Ancient Arabian treasure trove unearthed in Germany

From The National.

Archaeologists in northern Germany have unearthed a treasure of Arabian silver dirhams dating back to the first half of the seventh century in a spectacular find that proves brisk trade between the Middle East and northern Europe already existed more than 1,200 years ago.

Some of the silver dirhams found by archaeologists in Germany bear the King of Persia’s portrait (Stefan Sauer/EPA)

A total of 82 coins were found in a field near the town of Anklam, a few kilometres from the Baltic Sea coast, in excavations completed on September 2. They come from regions that are now Iraq, Iran, Afghanistan and northern Africa. The oldest coins, about an inch in diameter, were minted around 610 AD and bear the portrait of Khosrau II, the 22nd Sassanid King of Persia who ruled from 590 to 628 AD.

Other coins in the trove were minted around 820 AD and have inscriptions in Arabic. “They are little works of art with delicately engraved writing on them,” Fred Ruchhöft, an archaeologist and historian at the nearby University of Greifswald who has analysed the find, said in an interview. “It’s good silver. It just needs a clean and then it’s like new.”

Archaeologists using metal detectors discovered the coins together with a silver bracelet and three small bars of silver scattered over an area 20 by 30 metres while examining the site of a former Slavic settlement from around 800 AD. They believe the treasure had been buried underground in a ceramic pot by a wealthy trader or craftsman. They also found remnants of the pot.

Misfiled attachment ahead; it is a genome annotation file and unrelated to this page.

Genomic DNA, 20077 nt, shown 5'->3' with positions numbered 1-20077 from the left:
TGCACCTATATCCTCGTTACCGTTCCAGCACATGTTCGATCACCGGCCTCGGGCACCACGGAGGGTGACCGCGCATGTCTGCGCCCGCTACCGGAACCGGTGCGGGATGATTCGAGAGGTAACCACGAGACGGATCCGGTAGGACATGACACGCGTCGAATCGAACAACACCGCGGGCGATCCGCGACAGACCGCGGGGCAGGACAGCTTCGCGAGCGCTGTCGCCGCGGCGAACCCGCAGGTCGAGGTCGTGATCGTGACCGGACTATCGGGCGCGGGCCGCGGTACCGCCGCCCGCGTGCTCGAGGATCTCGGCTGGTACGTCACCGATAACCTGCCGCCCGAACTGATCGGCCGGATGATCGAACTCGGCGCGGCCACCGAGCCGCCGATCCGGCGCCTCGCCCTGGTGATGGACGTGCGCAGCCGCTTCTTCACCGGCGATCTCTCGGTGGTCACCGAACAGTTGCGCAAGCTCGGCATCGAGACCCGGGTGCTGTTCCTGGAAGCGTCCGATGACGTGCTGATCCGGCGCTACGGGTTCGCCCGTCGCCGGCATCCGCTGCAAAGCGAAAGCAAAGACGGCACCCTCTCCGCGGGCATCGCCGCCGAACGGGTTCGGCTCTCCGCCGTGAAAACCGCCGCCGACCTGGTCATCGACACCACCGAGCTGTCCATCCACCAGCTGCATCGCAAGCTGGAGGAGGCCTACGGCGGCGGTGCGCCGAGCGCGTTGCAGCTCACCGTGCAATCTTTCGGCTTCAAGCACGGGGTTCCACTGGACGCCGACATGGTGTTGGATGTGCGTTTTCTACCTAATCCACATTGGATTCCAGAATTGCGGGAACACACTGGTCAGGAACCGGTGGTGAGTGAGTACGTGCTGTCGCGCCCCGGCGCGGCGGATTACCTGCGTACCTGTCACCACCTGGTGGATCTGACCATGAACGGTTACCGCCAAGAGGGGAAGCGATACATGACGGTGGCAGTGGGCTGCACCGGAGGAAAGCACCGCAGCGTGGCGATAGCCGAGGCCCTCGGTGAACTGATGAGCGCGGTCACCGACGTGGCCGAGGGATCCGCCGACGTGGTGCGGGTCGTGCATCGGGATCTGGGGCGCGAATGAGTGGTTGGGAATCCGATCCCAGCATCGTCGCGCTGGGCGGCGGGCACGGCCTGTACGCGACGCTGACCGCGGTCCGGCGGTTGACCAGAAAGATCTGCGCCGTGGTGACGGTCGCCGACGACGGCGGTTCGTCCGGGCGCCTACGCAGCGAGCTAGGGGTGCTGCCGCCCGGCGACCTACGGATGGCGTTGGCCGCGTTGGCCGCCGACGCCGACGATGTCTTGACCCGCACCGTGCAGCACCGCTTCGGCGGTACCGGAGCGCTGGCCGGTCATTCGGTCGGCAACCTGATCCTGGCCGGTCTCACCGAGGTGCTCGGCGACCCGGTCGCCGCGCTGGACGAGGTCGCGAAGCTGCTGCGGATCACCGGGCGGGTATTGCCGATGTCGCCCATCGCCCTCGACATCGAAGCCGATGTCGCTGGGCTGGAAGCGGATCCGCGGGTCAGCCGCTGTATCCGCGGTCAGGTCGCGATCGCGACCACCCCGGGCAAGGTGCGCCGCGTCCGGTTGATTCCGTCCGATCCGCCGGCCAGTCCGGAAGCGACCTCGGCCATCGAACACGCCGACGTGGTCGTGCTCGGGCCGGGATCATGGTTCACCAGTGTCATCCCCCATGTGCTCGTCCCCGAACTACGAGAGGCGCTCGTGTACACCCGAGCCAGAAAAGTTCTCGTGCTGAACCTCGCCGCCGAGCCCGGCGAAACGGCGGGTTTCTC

Centuries of ploughing had disturbed the soil, broken the pot and scattered the treasure through the earth.

“Viking raids there were common at the time, which may be one reason why the treasure was hidden,” Mr Ruchhöft said. “It may be that the owner was killed before he could retrieve it.”

This part of north-eastern Germany near the border with Poland has suffered from depopulation and economic decline in recent decades, but it was a boom region in the early Middle Ages because of its proximity to a 6,000km trading route.

The route led across the Caspian Sea, up the Volga, north-west across Russia towards what is now St Petersburg, and along the Baltic coast towards Scandinavia and northern Germany.

The traders were Slavs, Vikings and Arabs, and the goods were mainly transported by river and sea. Viking longboats could navigate both seas and rivers because they had a shallow draught which allowed them to sail in waters just one metre deep.

“Fur, amber and slaves from here were traded for pearls, rock crystals and silver from the Orient,” Mr Ruchhöft said. The dirhams were not legal tender in Europe but their intrinsic silver value made them a common means of exchange. That explains why most of the coins from the Anklam find had been cut in half or into quarters. Only seven dirhams were found intact.

“The find shows how global trade was already going on 1,200 years ago,” Mr Ruchhöft said. “It’s unclear if deals took place face to face with Arab merchants. There is no concrete indication that traders travelled the entire length of the route.

The trade is more likely to have taken place in stages at market towns along the way.”

The silver bracelet found at Anklam was made in the Volga river region of Russia, which supports the theory of interim trading stations because it suggests that a trade took place at some point along the Volga.

Michael Schirren, of the regional department of archaeology, said: “Coin finds from this era are extremely rare and this one is really significant because of the volume.”
Arab coins have been found as far north as Sweden and as far west as the British Isles.

The coins, bracelet and silver bars together weigh some 200 grams and were worth four oxen, or one horse plus one ox plus one young slave, Mr Ruchhöft said. “One dirham was worth around 75 daily rations of wheat or one pearl.”

From The National.


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